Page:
problems or delays.
Once the appraisal is completed, the ap-
praiser submits it to the management com-
pany for review and for final submission
to the lender’s underwriting department.
The management company, not the lender,
communicates any necessary revisions or
addendums back to the appraiser.
For brokers, the difference now is that
you cannot order the appraisal or other-
wise communicate with the appraiser when
it comes to loans to be sold to Fannie Mae
or Freddie Mac. You won’t even know who
the appraiser is.
If the management company is good,
then it should have a list of local appraisers
from which it can get the appraisal done
quickly and accurately. The appraiser es-
sentially will do the appraisal “as is,” and
the AMC will report any deficiencies with
the property or market area to the lender.
The appraiser’s goal is to obtain the
most accurate value possible. The lender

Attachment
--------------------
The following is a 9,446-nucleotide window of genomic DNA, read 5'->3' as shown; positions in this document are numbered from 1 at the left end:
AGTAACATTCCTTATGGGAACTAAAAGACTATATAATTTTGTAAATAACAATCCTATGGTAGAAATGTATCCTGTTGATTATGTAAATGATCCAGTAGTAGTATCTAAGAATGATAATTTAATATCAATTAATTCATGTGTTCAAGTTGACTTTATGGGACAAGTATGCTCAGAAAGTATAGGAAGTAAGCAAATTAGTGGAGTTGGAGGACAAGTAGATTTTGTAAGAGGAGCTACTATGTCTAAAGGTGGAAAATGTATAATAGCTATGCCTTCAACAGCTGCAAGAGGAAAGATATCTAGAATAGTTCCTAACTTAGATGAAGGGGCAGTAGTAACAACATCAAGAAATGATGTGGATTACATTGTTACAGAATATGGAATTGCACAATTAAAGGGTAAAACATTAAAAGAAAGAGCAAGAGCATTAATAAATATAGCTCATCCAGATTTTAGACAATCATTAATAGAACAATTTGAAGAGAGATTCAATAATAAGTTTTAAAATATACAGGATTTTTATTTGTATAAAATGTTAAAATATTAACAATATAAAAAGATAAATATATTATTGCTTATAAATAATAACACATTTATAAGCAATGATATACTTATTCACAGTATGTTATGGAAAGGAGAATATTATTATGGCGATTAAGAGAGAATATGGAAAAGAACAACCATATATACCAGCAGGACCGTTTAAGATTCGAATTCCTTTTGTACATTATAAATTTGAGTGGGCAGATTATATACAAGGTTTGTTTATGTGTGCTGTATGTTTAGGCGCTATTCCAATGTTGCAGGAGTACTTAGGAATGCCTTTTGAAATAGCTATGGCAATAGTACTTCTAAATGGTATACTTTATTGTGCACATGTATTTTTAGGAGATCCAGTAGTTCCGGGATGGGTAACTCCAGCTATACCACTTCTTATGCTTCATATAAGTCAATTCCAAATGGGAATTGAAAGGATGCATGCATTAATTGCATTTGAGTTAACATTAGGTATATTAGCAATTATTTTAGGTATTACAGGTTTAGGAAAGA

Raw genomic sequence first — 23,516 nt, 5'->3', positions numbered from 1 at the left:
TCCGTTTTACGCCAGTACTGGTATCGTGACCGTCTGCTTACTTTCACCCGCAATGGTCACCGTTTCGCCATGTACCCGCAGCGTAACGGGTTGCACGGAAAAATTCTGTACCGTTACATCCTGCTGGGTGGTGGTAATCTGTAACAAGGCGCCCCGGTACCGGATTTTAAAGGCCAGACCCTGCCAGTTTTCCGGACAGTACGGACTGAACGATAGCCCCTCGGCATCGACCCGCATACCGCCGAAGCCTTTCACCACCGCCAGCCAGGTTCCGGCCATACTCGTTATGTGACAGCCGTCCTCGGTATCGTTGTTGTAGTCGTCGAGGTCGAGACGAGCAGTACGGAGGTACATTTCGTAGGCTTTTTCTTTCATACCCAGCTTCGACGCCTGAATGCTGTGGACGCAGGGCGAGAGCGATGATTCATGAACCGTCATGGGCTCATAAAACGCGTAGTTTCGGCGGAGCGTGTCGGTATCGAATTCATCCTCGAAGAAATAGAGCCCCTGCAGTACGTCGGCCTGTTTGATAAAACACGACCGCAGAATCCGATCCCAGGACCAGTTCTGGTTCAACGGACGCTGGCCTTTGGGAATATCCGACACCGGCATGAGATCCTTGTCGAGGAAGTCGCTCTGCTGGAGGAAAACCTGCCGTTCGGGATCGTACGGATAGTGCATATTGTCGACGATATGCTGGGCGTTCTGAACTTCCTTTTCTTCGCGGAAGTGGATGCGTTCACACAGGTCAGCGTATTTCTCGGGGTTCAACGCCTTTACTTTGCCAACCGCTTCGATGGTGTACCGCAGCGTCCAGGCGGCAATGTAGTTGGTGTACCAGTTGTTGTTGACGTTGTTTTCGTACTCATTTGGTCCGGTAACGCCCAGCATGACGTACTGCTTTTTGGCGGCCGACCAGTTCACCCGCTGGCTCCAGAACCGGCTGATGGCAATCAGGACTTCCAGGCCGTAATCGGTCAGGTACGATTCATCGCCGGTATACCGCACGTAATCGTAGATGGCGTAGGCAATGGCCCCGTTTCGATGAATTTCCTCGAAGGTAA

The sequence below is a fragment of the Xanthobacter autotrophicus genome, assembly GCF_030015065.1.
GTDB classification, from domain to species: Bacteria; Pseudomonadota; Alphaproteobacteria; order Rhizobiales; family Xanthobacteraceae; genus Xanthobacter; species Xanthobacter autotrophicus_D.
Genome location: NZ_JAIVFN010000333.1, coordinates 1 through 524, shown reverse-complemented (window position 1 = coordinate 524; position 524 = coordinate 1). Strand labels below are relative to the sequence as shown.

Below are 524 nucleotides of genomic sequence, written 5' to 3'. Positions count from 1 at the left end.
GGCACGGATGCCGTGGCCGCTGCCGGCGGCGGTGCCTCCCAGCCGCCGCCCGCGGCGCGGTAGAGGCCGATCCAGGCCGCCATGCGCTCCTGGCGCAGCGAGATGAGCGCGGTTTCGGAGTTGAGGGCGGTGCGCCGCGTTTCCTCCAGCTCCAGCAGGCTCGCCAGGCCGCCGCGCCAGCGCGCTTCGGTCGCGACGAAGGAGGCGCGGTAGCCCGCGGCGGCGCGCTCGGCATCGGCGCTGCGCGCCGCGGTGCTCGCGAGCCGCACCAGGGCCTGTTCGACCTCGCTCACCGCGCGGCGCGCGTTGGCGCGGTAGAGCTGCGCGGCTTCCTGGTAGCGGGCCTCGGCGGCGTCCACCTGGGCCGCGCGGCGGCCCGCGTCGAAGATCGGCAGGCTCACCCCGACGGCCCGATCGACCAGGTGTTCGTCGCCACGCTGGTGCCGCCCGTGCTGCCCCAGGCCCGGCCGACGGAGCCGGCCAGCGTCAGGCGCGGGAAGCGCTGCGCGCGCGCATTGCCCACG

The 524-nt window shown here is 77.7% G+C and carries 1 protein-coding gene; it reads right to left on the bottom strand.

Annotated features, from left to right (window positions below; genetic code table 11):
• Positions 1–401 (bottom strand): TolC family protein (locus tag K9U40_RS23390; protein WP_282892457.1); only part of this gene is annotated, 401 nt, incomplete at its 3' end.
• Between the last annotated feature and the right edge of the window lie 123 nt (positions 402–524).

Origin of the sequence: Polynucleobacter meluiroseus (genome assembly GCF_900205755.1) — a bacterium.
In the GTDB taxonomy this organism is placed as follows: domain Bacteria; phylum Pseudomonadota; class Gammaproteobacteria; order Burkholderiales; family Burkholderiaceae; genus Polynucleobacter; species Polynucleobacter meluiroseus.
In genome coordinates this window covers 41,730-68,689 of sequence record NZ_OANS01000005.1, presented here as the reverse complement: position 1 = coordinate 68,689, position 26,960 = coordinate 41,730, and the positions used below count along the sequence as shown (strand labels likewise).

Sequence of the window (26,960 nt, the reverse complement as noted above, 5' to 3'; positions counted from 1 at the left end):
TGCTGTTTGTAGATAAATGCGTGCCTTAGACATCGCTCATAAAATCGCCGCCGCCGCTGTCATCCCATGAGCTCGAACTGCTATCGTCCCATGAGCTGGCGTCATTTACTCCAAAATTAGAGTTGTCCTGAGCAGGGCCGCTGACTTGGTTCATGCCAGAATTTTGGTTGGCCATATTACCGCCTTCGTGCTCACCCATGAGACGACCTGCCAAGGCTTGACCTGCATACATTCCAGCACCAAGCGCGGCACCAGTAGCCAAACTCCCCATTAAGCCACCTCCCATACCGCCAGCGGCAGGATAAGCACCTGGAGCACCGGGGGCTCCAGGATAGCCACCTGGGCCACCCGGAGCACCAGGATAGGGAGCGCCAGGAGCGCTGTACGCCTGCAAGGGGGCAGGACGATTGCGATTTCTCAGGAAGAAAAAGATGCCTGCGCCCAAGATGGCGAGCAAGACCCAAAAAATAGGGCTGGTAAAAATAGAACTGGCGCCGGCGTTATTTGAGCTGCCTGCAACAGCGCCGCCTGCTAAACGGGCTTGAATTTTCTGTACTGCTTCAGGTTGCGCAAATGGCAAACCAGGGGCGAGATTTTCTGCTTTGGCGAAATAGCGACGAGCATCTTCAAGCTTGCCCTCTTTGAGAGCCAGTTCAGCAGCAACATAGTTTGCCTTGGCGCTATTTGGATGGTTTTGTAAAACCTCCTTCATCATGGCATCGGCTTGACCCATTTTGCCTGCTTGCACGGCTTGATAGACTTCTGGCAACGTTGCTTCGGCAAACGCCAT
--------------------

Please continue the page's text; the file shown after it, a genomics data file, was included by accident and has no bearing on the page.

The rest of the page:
uses the appraisal as a tool when making
a lending decision, and it wants to know
what is good and bad about the property.
As such, the appraiser will put everything in
the report. Before the appraisal is ordered,
All rights reserved. Third-party reproduction for redistribution is prohibited without contractual consent from Scotsman Guide Media
Reprinted From Scotsman Guide Residential Edition and scotsmanguide.com, November 2009
By Brian C. Coester
Coester Appraisal Group
Sure, you can’t order an appraisal for most
loans — but you can help clients prepare
advise the borrower that any repairs or
property deficiencies should be addressed
before the appraiser comes out.
There are a few things that you, as a bro-
ker, can do to help your clients get the most
out of the appraisal experience and to help
ensure success during the process, even
if you are unable to order the appraisal
1. Understand that no estimate of value
will be given to the appraiser. It may be
a good idea to advise your client that
this will be a “roll of the dice” as market
values have d